The most recent entrant here was the Irish Times in March. Ipsos MRBI polled voters on both sides of the border. Their result showed 32% of northern voters in support of “unity with the republic”, 45 % against. In the 26 Counties, 62% of those polled in favour of “unity with Northern Ireland”.
An interesting result, but what would be more enlightening would have been a series of questions on how politics on the island of Ireland could transition from the two flawed states model it is currently locked in onto something that would have widespread enduring support. Colin Harvey teases out some of these issues in his article in this edition of the magazine
A Deltapoll survey conducted in September 2018 found that 52% of voters would favour a United Ireland post Brexit, with 39% wanting Britain to remain part of Britain. A RED C Paddy Power Poll in September 2018 of 26-County voters found that 61% would like to see Irish Unification out of the Brexit negotiations. A similar 2016 poll by RED C for Paddy Power found that two thirds of voters would back a United Ireland if a border poll was held.
A RED C poll for the Sunday Business Post in February of this year found that 43% of voters believe that Brexit makes a United Ireland more likely, with 45% disagreeing with this proposition. It comes down repeatedly to the question put, and this is why a border poll is needed. There clearly is sizable amount of voters throughout the island who have strong opinions on partition, but the government refuses to engage and the media recycle the poll questions without the necessary consistency on asking questions that can stimulate relevant debate.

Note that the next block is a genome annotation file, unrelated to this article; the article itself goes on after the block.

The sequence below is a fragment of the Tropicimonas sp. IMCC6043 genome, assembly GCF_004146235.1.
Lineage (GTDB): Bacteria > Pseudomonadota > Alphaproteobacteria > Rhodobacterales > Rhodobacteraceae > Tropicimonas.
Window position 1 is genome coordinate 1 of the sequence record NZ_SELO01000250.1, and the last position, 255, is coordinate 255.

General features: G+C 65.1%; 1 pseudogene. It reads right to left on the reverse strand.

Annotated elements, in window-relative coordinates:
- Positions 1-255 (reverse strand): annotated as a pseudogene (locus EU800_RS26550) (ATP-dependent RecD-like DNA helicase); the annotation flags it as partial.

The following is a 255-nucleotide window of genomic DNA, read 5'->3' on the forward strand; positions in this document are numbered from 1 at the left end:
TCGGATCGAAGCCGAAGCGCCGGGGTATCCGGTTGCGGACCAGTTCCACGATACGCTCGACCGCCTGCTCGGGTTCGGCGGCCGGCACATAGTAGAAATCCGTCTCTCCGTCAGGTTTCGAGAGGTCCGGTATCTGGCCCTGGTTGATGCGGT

Independent News and Media have been putting united Ireland related questions to voters now for decades. The Irish Independent on December 18 1967, reports of an opinion poll conducted in Northern Ireland after a meeting of Sean Lemass and Terence O’Neill. The paper reported that 97% of nationalists favoured the meeting. 38% of unionists favoured a united Ireland linked with Britain. 41% of unionists believed that ‘the border will eventually disappear. 38% of nationalists favoured an independent united Ireland. 47% favoured a united Ireland linked with Britain. The paper doesn’t tell who conducted the poll, or anything of the methodology used.
In the weeks before the Anglo Irish Agreement was signed on November 15th 1985, the Irish Independent published a Lansdowne poll. The survey had been conducted over a month, between October 3rd and November 3rd. One question asked was on the “only way to solve the Northern Ireland problem”. Respondents were give the options of a “united Ireland only way”, “don’t know” or “other options could work as well or better”. 57% of respondents took the ‘other options choice’, 12% don’t know and 31% took the united Ireland ‘only way’ choice.